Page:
For decades, Canada has relied on migrant workers to help develop the economy. Many come through the government’s Temporary Foreign Worker Program (TFWP). This program was intended to fill very specific jobs on a short term basis—jobs that required workers and skills that did not exist in the country. But since 2006, the Harper government has made it much easier for employers of all kinds to use migrant workers. It’s like they’ve built a pipeline that can be easily tapped into.
On March 21, 1960, 69 black demonstrators were killed and 180 were wounded by armed white South African police in the Sharpeville Township. More than 700 shots were fired at black demonstrators who were peacefully protesting the country’s discriminatory laws.
The CLC Convention is being held from May 5-9, 2014 at the Palais des congrès in Montréal. As in previous years, the PSAC will be fully funding up to ten delegates to represent PSAC’s five equity groups: women, Aboriginal peoples, racially visible peoples, persons with disabilities and members of the LGBT communities.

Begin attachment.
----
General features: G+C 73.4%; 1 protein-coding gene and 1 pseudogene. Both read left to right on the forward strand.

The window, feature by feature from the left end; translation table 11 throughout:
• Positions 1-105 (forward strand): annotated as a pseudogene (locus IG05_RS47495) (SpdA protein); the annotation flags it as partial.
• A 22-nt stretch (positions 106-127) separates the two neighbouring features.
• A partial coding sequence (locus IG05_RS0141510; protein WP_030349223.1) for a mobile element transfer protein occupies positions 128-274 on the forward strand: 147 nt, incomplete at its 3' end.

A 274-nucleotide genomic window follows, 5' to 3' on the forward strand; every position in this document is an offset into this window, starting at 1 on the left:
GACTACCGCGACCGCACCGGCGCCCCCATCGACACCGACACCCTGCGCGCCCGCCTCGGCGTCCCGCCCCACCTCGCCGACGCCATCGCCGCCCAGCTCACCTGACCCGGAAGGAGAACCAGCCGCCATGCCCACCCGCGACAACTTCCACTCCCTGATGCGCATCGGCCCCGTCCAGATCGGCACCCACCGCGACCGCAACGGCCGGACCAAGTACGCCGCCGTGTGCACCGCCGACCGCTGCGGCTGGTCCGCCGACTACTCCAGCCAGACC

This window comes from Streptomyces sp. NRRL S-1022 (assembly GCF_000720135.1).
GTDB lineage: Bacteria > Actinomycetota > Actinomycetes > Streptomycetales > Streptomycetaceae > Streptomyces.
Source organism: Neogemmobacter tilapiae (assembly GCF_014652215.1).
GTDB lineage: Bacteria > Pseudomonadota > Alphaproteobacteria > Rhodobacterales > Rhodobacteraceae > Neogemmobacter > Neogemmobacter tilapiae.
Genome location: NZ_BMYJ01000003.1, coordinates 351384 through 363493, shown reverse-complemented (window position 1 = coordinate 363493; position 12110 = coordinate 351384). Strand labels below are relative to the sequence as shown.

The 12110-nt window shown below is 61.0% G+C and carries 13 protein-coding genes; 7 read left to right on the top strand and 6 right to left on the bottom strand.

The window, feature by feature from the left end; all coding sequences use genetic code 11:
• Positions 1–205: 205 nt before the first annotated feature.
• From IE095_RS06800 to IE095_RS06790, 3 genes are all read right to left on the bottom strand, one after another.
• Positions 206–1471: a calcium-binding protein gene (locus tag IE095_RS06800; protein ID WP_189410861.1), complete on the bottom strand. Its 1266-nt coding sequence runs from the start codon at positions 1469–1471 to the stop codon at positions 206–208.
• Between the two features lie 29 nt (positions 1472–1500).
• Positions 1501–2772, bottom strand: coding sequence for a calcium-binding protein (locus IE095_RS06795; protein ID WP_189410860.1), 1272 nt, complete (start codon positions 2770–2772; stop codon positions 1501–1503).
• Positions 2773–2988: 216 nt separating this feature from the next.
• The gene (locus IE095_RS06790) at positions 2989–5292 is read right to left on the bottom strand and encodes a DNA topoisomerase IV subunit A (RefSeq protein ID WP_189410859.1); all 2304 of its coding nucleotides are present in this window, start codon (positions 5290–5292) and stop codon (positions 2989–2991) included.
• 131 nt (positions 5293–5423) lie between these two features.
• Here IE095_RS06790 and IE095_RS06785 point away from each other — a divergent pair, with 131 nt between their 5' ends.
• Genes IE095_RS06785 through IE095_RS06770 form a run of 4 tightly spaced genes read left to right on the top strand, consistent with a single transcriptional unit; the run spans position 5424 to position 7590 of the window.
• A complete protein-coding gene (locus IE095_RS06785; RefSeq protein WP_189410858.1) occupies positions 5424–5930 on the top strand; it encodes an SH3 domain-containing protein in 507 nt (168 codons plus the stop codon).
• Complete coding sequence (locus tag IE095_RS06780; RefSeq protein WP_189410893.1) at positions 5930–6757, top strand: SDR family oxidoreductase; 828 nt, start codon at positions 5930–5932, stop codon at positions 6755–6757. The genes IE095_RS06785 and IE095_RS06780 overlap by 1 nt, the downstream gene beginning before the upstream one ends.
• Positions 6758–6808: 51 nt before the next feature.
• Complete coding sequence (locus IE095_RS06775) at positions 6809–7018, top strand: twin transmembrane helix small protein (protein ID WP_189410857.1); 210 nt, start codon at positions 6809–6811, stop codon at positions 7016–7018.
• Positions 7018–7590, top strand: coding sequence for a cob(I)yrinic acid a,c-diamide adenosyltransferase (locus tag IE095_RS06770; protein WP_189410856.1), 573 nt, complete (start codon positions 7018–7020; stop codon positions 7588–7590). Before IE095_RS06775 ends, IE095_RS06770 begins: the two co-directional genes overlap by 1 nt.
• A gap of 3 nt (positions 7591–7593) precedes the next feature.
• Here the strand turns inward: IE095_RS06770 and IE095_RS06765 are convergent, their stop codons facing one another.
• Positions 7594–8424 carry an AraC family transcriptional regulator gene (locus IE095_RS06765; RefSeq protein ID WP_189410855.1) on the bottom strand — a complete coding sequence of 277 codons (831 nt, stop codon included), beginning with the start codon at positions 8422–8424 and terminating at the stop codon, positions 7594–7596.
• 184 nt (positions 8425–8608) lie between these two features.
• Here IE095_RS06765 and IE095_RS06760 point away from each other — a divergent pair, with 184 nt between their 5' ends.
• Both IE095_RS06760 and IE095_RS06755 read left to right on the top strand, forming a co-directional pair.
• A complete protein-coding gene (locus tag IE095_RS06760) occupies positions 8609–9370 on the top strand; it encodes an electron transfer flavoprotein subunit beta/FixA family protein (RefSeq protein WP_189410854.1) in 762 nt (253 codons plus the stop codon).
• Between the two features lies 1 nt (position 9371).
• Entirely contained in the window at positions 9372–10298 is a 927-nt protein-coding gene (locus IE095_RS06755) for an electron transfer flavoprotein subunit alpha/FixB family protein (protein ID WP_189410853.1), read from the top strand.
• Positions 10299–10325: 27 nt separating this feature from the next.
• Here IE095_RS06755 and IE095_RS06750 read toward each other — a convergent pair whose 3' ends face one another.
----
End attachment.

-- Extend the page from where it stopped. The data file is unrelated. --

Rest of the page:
The PSAC recognizes and celebrates the past and present contributions of Black people and people of African descent. We also acknowledge the discrimination, barriers and challenges that remain prevalent in Canada.
Despite centuries of positive contributions to Canada’s history, people of African descent are still absent in our history books and under-represented in our political and economic institutions and in union leadership.
To: PSAC members who have self-ID as being in an equity-seeking group, PSAC members thirty years of age and younger.
Per section 9 of the PSAC BC Regional Bylaws, we will be holding an election for delegates to represent equity-seeking groups (Members with a Disability, Aboriginal, Racially Visible, and GLBT) and Young Workers at the upcoming PSAC BC Regional Convention.